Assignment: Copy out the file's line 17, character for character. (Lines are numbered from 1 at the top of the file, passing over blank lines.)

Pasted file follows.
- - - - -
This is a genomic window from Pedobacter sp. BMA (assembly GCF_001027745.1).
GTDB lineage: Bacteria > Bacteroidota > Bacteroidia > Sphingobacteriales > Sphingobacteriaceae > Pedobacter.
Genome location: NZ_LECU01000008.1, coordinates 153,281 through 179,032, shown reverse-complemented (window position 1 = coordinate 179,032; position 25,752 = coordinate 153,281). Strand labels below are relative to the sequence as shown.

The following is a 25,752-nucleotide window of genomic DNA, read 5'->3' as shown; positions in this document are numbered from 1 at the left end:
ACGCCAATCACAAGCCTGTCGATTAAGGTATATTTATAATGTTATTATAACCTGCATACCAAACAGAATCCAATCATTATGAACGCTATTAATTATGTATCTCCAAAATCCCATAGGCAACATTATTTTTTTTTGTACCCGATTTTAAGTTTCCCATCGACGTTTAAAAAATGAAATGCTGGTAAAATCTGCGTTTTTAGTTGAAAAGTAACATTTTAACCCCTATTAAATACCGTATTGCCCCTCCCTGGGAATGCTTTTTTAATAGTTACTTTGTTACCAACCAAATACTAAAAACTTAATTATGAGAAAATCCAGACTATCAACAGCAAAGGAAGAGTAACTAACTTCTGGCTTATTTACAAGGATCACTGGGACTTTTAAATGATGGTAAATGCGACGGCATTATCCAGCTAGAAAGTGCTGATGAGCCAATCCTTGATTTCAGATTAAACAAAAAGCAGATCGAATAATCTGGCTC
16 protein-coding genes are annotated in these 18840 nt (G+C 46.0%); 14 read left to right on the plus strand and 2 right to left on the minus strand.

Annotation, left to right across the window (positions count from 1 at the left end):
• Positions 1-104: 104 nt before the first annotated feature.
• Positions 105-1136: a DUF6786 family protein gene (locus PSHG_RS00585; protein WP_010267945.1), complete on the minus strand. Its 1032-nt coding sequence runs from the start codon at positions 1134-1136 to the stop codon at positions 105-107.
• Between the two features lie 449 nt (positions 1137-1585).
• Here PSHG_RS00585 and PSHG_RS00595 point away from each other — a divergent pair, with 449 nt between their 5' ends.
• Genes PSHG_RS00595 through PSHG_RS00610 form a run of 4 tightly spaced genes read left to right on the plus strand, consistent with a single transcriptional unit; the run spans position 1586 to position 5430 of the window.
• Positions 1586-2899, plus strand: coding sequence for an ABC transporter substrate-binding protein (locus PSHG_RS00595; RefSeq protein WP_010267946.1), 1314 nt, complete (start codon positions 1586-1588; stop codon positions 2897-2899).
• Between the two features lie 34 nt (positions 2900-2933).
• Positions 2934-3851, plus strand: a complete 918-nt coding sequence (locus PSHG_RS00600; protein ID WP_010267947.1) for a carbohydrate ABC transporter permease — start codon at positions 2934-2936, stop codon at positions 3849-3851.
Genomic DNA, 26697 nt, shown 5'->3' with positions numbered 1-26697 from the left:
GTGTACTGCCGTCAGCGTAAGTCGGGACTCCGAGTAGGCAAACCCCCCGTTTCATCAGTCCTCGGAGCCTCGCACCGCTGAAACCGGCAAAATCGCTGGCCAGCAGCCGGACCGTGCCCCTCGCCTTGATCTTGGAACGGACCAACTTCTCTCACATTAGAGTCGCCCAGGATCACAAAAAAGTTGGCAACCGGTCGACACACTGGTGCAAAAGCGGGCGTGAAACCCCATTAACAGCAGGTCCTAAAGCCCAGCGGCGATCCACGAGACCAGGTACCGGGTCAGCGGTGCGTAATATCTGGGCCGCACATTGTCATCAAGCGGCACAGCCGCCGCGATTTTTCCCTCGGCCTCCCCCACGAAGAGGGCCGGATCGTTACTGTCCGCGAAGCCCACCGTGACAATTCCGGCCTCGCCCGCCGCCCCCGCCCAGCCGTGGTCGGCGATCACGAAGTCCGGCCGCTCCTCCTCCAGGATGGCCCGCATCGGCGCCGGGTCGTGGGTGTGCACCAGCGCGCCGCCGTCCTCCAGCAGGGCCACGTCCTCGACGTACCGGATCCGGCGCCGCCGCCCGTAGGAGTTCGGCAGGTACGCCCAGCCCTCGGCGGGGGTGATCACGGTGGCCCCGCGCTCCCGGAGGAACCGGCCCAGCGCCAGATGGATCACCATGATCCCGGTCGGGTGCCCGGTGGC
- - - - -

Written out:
GTGTACTGCCGTCAGCGTAAGTCGGGACTCCGAGTAGGCAAACCCCCCGTTTCATCAGTCCTCGGAGCCTCGCACCGCTGAAACCGGCAAAATCGCTGGCCAGCAGCCGGACCGTGCCCCTCGCCTTGATCTTGGAACGGACCAACTTCTCTCACATTAGAGTCGCCCAGGATCACAAAAAAGTTGGCAACCGGTCGACACACTGGTGCAAAAGCGGGCGTGAAACCCCATTAACAGCAGGTCCTAAAGCCCAGCGGCGATCCACGAGACCAGGTACCGGGTCAGCGGTGCGTAATATCTGGGCCGCACATTGTCATCAAGCGGCACAGCCGCCGCGATTTTTCCCTCGGCCTCCCCCACGAAGAGGGCCGGATCGTTACTGTCCGCGAAGCCCACCGTGACAATTCCGGCCTCGCCCGCCGCCCCCGCCCAGCCGTGGTCGGCGATCACGAAGTCCGGCCGCTCCTCCTCCAGGATGGCCCGCATCGGCGCCGGGTCGTGGGTGTGCACCAGCGCGCCGCCGTCCTCCAGCAGGGCCACGTCCTCGACGTACCGGATCCGGCGCCGCCGCCCGTAGGAGTTCGGCAGGTACGCCCAGCCCTCGGCGGGGGTGATCACGGTGGCCCCGCGCTCCCGGAGGAACCGGCCCAGCGCCAGATGGATCACCATGATCCCGGTCGGGTGCCCGGTGGC